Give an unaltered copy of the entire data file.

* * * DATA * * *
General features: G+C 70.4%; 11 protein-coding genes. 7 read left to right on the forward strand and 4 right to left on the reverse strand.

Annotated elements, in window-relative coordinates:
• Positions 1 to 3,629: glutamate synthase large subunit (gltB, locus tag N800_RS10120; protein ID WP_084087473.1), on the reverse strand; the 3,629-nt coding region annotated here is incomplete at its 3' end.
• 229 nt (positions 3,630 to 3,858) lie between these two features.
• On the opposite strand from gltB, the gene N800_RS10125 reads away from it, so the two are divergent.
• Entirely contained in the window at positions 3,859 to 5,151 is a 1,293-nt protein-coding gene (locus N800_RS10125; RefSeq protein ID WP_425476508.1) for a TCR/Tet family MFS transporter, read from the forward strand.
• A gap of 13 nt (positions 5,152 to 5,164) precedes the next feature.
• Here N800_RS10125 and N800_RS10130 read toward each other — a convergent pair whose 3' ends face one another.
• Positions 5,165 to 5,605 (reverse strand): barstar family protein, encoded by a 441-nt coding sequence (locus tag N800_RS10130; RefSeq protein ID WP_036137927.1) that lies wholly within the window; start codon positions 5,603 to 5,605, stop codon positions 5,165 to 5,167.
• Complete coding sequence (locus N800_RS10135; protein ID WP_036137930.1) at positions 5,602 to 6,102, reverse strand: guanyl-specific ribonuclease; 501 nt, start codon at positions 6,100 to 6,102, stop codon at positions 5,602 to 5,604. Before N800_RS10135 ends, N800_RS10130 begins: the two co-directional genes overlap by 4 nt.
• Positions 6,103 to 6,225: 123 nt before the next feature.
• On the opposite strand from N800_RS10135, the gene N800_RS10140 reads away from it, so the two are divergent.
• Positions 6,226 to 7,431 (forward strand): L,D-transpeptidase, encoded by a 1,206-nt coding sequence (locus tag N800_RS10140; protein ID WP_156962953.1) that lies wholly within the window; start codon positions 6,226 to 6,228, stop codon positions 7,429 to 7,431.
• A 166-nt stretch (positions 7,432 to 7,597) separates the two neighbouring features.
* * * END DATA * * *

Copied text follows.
General features: G+C 70.4%; 11 protein-coding genes. 7 read left to right on the forward strand and 4 right to left on the reverse strand.

Annotated elements, in window-relative coordinates:
• Positions 1 to 3,629: glutamate synthase large subunit (gltB, locus tag N800_RS10120; protein ID WP_084087473.1), on the reverse strand; the 3,629-nt coding region annotated here is incomplete at its 3' end.
• 229 nt (positions 3,630 to 3,858) lie between these two features.
• On the opposite strand from gltB, the gene N800_RS10125 reads away from it, so the two are divergent.
• Entirely contained in the window at positions 3,859 to 5,151 is a 1,293-nt protein-coding gene (locus N800_RS10125; RefSeq protein ID WP_425476508.1) for a TCR/Tet family MFS transporter, read from the forward strand.
• A gap of 13 nt (positions 5,152 to 5,164) precedes the next feature.
• Here N800_RS10125 and N800_RS10130 read toward each other — a convergent pair whose 3' ends face one another.
• Positions 5,165 to 5,605 (reverse strand): barstar family protein, encoded by a 441-nt coding sequence (locus tag N800_RS10130; RefSeq protein ID WP_036137927.1) that lies wholly within the window; start codon positions 5,603 to 5,605, stop codon positions 5,165 to 5,167.
• Complete coding sequence (locus N800_RS10135; protein ID WP_036137930.1) at positions 5,602 to 6,102, reverse strand: guanyl-specific ribonuclease; 501 nt, start codon at positions 6,100 to 6,102, stop codon at positions 5,602 to 5,604. Before N800_RS10135 ends, N800_RS10130 begins: the two co-directional genes overlap by 4 nt.
• Positions 6,103 to 6,225: 123 nt before the next feature.
• On the opposite strand from N800_RS10135, the gene N800_RS10140 reads away from it, so the two are divergent.
• Positions 6,226 to 7,431 (forward strand): L,D-transpeptidase, encoded by a 1,206-nt coding sequence (locus tag N800_RS10140; protein ID WP_156962953.1) that lies wholly within the window; start codon positions 6,226 to 6,228, stop codon positions 7,429 to 7,431.
• A 166-nt stretch (positions 7,432 to 7,597) separates the two neighbouring features.